NAD Finds Saputo Can Support Challenged Claims for String Cheese Products

New York, NY – Dec. 17, 2015 – The National Advertising Division has determined that Saputo Cheese, USA, Inc., maker of string cheese products, can support the advertising claims challenged by competitor Lactalis American Group.

NAD is an investigative unit of the advertising industry’s system of self-regulation. It is administered by the Council of Better Business Bureaus.

Lactalis challenged claims made on product packaging and online for Saputo’s “Original” and “Light” Cheese Heads string cheese products, and private label string cheese products.

NAD examined express claims that included:

  • “Low-Moisture, Part-Skim Mozzarella Cheese”
  • “Light Low-Moisture, Part-Skim Mozzarella Cheese”
  • “Naturally Nutritious”

The challenger argued that the advertiser’s products contain artificial phosphate and fillers, which are impermissible ingredients under the Food and Drug Administration’s standard of identity for “low-moisture part-skim mozzarella cheese” and mislead consumers as to the true constitution of the products they are purchasing. The challenger further disputed the advertiser’s characterization of its products as “Natural” on the basis of added phosphate and fillers.  The advertiser argued that phosphorus is a nutritious and healthy mineral that exists naturally in all cheeses, phosphorus levels naturally vary across all types of cheese and the phosphorus in its products are well within the range of levels across several varieties of cheese including low-moisture, park-skim mozzarella.  The advertiser contended that the existence of phosphorus in its products does not automatically reflect the presence of synthetic phosphate. Further, Saputo asserted, its products are naturally produced and do not contain artificial ingredients.

NAD noted in its decision that it “accords great weight to FDA regulations and seeks to harmonize its efforts with those of the regulatory world.”   While NAD readily acknowledges that it has no authority to determine whether or not a product is “misbranded” as defined by FDA’s regulation,   it clearly has the authority to determine the messages reasonably conveyed advertising claims and can look to regulatory guidance to determine the truth and accuracy of those claims.

NAD noted that the FDA’s standard of identity for low-moisture, part-skim mozzarella cheese sets forth the ingredients comprising such cheese and the milkfat content – between 30% and 45% calculated on a solids basis. Further, NAD noted, it was undisputed that the milk-fat content in Saputo’s products is between 30% and 45%.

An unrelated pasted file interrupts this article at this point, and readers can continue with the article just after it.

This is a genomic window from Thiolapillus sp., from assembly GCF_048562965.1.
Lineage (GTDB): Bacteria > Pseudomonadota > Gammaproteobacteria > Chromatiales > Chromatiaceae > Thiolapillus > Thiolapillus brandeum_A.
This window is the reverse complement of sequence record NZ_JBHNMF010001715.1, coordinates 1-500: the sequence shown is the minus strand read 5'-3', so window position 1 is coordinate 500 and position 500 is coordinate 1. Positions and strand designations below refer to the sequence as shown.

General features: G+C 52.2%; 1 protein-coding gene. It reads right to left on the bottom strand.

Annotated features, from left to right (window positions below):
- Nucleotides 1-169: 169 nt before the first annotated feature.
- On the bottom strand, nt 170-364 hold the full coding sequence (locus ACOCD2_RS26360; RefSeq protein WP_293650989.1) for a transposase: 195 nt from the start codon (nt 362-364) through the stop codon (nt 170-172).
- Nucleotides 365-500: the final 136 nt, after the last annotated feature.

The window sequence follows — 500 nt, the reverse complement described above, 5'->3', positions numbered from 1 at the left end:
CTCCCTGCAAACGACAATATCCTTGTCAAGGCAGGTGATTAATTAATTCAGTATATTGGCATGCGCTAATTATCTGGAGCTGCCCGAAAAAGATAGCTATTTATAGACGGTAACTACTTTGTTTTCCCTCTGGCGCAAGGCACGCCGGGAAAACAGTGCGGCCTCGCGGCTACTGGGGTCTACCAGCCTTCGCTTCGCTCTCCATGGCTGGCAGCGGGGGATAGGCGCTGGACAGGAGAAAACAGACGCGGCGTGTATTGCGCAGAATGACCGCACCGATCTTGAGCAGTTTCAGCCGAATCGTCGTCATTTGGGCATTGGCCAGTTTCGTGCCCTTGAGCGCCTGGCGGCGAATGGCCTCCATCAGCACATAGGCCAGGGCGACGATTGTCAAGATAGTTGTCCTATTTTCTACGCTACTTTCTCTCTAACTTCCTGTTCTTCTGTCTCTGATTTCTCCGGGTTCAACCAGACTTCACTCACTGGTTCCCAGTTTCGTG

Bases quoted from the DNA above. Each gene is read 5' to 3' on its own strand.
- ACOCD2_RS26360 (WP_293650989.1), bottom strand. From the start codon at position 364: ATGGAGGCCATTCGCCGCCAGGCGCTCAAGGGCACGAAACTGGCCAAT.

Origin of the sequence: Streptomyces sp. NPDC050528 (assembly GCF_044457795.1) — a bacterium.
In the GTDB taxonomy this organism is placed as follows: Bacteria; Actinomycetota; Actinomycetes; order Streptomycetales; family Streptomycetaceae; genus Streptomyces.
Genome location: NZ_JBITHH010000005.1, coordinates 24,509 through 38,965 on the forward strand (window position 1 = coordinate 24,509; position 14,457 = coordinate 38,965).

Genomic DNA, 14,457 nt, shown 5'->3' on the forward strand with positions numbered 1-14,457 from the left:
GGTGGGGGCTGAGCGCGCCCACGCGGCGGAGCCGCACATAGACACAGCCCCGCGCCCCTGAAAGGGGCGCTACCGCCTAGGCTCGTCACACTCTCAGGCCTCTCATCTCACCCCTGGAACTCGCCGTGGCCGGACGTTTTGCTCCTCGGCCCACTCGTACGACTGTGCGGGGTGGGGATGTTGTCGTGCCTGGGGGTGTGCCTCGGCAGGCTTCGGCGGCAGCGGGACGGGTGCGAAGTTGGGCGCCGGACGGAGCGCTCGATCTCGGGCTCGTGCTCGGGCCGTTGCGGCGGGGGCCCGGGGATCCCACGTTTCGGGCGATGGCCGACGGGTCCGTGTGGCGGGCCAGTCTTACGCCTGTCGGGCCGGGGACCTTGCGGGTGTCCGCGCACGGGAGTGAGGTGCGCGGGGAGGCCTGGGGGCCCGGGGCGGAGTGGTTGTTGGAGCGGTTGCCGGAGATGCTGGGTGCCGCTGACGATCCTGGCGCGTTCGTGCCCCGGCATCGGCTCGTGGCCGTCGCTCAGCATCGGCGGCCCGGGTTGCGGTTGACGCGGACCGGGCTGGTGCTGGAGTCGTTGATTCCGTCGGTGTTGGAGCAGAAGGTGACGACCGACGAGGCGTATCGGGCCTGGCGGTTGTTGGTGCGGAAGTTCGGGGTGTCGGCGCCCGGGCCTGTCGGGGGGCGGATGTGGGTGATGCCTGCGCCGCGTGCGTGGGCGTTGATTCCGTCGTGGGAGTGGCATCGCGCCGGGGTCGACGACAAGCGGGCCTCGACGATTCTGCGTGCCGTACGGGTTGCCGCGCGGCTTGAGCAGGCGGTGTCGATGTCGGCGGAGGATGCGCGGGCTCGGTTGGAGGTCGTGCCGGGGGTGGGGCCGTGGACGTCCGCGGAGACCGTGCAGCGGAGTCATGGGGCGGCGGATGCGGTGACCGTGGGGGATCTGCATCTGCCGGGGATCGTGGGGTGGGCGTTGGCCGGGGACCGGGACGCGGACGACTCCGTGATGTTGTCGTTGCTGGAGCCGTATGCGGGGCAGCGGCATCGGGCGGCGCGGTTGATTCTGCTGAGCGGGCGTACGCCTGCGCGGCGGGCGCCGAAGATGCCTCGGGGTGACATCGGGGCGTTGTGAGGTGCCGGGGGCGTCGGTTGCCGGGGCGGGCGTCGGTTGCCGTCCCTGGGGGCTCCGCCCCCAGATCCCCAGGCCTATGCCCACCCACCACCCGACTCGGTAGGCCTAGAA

In reviewing the product packaging claims and in the absence of any consumer perception data demonstrating the reasonable takeaway of such claims, NAD determined that consumers could reasonably understand the claim, “low-moisture, part-skim” mozzarella to mean that the string cheese product purchased is, in fact, “low-moisture, part-skim.”

Regarding Saputo’s “Naturally Nutritious” claims, the challenger argued that the presence of phosphorus should preclude the advertiser from promoting the products as “naturally nutritious.”  NAD disagreed, noting that the FDA has said it will maintain its policy … regarding the use of “natural,” as meaning that nothing artificial or synthetic … has been added to a food that would not normally be expected to be found in that food.

In the absence of consumer-perception data, NAD said, it could not conclude that consumers would have any expectations regarding the presence of phosphorus in the advertised product.  NAD also noted that the nutrition the product provides comes from its considerable milk content.

Following its review, NAD determined that the inclusion of phosphorus in the advertised product would not preclude the labeling and advertising of the products as “naturally nutritious.” Further, NAD said, such labeling didn’t appear to contravene FDA policy.

NAD concluded that the advertiser had provided a reasonable basis for its claim that the advertised products are, “low-moisture, part-skim” mozzarella cheese.  NAD further concluded that the advertiser had provided a reasonable basis for its “naturally nutritious” claim.

Saputo, in its advertiser’s statement, said the company “supports NAD’s self-regulatory process and is grateful for the significant time and effort NAD and its staff took to consider this matter.”

Note: A recommendation by NAD to modify or discontinue a claim is not a finding of wrongdoing and an advertiser’s voluntary discontinuance or modification of claims should not be construed as an admission of impropriety. It is the policy of NAD not to endorse any company, product, or service. Decisions finding that advertising claims have been substantiated should not be construed as endorsements.